Extended Abstract

Due to federal and local regulations related to social distancing during the COVID-19 pandemic, programs in the medical and rehabilitative sciences have been faced with the unique challenge of converting hands-on laboratory activities to an online format. This conversion has been complicated by rapidly evolving standards regarding activities acceptable to meet accrediting body guidelines for fieldwork and/or clinical education. However, most accrediting bodies have sanctioned the use of virtual labs to maintain continuity of instruction by preparing and in some cases substituting virtual for hands-on learning activities.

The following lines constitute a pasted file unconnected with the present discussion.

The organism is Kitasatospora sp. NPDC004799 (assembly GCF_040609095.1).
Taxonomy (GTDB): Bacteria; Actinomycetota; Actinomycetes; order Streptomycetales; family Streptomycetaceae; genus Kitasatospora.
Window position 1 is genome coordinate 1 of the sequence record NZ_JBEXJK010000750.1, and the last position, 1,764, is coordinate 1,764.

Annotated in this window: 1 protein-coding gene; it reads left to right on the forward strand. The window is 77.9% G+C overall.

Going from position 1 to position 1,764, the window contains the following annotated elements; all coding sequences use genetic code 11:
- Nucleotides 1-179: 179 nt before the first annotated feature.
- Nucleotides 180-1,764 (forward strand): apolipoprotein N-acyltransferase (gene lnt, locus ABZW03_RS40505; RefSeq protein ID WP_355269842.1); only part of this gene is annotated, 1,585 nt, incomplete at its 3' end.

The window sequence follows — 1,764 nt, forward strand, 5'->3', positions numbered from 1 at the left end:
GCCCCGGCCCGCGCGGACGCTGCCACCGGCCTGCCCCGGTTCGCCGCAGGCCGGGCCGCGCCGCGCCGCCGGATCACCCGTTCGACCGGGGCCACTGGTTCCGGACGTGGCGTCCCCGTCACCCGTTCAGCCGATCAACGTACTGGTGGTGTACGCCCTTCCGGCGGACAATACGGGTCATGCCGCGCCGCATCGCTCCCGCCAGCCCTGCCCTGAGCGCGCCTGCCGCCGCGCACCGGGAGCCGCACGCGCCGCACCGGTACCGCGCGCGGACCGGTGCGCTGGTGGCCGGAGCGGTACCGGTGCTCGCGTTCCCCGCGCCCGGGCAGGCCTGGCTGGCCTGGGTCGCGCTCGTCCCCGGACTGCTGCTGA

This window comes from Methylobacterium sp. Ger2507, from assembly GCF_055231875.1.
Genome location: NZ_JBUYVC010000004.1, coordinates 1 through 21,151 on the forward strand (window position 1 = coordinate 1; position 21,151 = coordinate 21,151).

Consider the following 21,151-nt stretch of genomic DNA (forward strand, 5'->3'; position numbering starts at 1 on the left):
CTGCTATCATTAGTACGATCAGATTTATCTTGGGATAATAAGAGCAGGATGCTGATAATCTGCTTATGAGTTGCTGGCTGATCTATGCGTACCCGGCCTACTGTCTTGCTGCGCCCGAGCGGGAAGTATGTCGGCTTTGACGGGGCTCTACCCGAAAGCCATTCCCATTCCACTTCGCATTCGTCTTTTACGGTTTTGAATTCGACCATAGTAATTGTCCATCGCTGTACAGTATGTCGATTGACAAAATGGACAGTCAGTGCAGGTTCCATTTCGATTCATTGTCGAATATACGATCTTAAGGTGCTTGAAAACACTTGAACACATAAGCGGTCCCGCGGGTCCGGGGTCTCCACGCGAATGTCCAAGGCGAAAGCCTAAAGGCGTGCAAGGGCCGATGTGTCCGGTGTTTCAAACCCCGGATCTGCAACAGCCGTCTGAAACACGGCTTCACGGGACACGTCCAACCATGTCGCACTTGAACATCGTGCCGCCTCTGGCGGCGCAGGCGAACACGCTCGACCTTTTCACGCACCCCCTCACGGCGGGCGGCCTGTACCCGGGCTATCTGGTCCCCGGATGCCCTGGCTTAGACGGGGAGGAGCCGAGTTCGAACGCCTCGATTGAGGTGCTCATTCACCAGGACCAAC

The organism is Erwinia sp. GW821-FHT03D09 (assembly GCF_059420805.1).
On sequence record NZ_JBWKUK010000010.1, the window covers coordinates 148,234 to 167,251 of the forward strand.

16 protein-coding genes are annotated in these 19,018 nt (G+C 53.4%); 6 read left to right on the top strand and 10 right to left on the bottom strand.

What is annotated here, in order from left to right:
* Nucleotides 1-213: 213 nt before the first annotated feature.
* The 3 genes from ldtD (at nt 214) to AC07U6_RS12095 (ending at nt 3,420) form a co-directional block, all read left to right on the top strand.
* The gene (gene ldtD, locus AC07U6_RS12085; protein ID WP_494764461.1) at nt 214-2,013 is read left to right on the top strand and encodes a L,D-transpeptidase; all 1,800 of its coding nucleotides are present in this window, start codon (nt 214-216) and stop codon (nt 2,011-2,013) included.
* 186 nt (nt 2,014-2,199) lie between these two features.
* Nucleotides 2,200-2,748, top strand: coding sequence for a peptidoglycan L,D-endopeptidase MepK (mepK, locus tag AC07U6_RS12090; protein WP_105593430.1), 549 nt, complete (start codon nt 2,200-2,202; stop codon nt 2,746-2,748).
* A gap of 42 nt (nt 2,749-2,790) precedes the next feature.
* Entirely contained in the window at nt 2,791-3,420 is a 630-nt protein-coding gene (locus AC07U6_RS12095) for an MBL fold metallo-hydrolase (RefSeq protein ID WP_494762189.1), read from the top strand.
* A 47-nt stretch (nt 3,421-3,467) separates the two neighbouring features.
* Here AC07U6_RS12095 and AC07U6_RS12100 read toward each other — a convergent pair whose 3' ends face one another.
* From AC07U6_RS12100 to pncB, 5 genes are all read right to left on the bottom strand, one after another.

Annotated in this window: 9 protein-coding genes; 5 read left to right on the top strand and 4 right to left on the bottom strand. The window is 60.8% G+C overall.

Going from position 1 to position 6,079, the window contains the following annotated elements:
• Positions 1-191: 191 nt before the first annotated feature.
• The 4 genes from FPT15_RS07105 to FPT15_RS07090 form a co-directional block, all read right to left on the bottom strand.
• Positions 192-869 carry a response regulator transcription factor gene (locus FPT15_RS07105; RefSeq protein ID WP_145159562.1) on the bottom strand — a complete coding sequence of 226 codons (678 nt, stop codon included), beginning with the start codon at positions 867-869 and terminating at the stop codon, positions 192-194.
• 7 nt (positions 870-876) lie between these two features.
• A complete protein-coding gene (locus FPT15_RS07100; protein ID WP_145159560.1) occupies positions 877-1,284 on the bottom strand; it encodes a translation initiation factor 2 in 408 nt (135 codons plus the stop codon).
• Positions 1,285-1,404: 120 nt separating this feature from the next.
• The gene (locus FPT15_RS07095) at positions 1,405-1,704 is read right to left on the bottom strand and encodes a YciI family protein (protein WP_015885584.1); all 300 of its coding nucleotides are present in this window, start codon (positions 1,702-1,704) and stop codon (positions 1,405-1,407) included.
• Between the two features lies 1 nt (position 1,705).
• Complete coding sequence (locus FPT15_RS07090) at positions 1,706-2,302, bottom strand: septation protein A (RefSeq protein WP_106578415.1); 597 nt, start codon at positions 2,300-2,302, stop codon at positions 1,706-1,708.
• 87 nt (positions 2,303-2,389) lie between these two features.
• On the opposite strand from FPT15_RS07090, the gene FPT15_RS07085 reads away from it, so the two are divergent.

This presentation will provide an overview of the strategic learning framework that is being employed by the University in response to the COVID-19 pandemic and share practical case examples of how faculty have used university resources and support to not only maintain academic continuity, but to deliver excellence during virtual instruction.

We will also examine how the new approaches and changes we have supported are impacting the future of how we define quality in online and blended education. Many of the new approaches and technologies will become permanent parts of our teaching model, and we will offer strategic lessons learned to guide planning and budgeting for a complex and uncertain future. These strategic pillars include:

Strategy 1: Invest in Instructional Design and Resources for Media Development